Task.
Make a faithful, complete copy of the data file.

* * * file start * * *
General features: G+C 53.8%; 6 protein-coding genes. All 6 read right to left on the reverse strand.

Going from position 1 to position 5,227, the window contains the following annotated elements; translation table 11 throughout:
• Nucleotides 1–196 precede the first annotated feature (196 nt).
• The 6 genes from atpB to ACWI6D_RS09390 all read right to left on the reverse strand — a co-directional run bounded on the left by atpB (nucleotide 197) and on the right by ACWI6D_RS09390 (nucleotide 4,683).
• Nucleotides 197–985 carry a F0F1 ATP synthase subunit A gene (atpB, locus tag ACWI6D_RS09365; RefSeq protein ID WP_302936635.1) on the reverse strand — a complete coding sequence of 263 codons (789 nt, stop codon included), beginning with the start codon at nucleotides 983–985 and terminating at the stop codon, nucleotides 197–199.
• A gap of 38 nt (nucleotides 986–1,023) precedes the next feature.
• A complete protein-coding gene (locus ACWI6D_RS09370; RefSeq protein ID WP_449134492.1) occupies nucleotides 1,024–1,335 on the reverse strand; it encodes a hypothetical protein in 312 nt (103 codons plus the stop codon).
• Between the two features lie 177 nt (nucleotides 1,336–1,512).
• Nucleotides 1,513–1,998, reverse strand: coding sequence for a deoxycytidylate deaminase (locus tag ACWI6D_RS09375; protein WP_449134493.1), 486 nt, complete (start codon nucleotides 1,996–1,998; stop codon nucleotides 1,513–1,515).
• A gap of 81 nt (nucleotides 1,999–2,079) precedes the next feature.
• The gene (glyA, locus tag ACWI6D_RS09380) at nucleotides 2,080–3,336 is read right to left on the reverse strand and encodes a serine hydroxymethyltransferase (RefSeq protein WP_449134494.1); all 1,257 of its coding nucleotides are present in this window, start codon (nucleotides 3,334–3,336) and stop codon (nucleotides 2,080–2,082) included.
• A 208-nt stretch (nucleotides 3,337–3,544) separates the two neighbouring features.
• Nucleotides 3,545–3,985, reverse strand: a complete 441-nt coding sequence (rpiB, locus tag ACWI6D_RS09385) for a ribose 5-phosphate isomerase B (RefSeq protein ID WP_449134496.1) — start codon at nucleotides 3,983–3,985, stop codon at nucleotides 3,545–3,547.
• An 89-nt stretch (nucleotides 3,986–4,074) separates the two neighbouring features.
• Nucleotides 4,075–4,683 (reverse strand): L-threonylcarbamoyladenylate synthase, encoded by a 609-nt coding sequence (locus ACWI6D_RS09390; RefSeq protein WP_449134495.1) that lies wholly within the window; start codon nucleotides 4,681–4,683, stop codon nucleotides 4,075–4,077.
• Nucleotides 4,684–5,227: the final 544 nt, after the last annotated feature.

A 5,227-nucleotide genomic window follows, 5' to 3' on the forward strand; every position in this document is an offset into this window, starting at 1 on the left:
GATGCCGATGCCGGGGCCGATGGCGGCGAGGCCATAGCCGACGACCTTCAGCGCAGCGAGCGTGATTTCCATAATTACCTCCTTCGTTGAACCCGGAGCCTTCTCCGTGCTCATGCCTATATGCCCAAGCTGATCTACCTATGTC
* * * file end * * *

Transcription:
General features: G+C 53.8%; 6 protein-coding genes. All 6 read right to left on the reverse strand.

Going from position 1 to position 5,227, the window contains the following annotated elements; translation table 11 throughout:
• Nucleotides 1–196 precede the first annotated feature (196 nt).
• The 6 genes from atpB to ACWI6D_RS09390 all read right to left on the reverse strand — a co-directional run bounded on the left by atpB (nucleotide 197) and on the right by ACWI6D_RS09390 (nucleotide 4,683).
• Nucleotides 197–985 carry a F0F1 ATP synthase subunit A gene (atpB, locus tag ACWI6D_RS09365; RefSeq protein ID WP_302936635.1) on the reverse strand — a complete coding sequence of 263 codons (789 nt, stop codon included), beginning with the start codon at nucleotides 983–985 and terminating at the stop codon, nucleotides 197–199.
• A gap of 38 nt (nucleotides 986–1,023) precedes the next feature.
• A complete protein-coding gene (locus ACWI6D_RS09370; RefSeq protein ID WP_449134492.1) occupies nucleotides 1,024–1,335 on the reverse strand; it encodes a hypothetical protein in 312 nt (103 codons plus the stop codon).
• Between the two features lie 177 nt (nucleotides 1,336–1,512).
• Nucleotides 1,513–1,998, reverse strand: coding sequence for a deoxycytidylate deaminase (locus tag ACWI6D_RS09375; protein WP_449134493.1), 486 nt, complete (start codon nucleotides 1,996–1,998; stop codon nucleotides 1,513–1,515).
• A gap of 81 nt (nucleotides 1,999–2,079) precedes the next feature.
• The gene (glyA, locus tag ACWI6D_RS09380) at nucleotides 2,080–3,336 is read right to left on the reverse strand and encodes a serine hydroxymethyltransferase (RefSeq protein WP_449134494.1); all 1,257 of its coding nucleotides are present in this window, start codon (nucleotides 3,334–3,336) and stop codon (nucleotides 2,080–2,082) included.
• A 208-nt stretch (nucleotides 3,337–3,544) separates the two neighbouring features.
• Nucleotides 3,545–3,985, reverse strand: a complete 441-nt coding sequence (rpiB, locus tag ACWI6D_RS09385) for a ribose 5-phosphate isomerase B (RefSeq protein ID WP_449134496.1) — start codon at nucleotides 3,983–3,985, stop codon at nucleotides 3,545–3,547.
• An 89-nt stretch (nucleotides 3,986–4,074) separates the two neighbouring features.
• Nucleotides 4,075–4,683 (reverse strand): L-threonylcarbamoyladenylate synthase, encoded by a 609-nt coding sequence (locus ACWI6D_RS09390; RefSeq protein WP_449134495.1) that lies wholly within the window; start codon nucleotides 4,681–4,683, stop codon nucleotides 4,075–4,077.
• Nucleotides 4,684–5,227: the final 544 nt, after the last annotated feature.

A 5,227-nucleotide genomic window follows, 5' to 3' on the forward strand; every position in this document is an offset into this window, starting at 1 on the left:
GATGCCGATGCCGGGGCCGATGGCGGCGAGGCCATAGCCGACGACCTTCAGCGCAGCGAGCGTGATTTCCATAATTACCTCCTTCGTTGAACCCGGAGCCTTCTCCGTGCTCATGCCTATATGCCCAAGCTGATCTACCTATGTC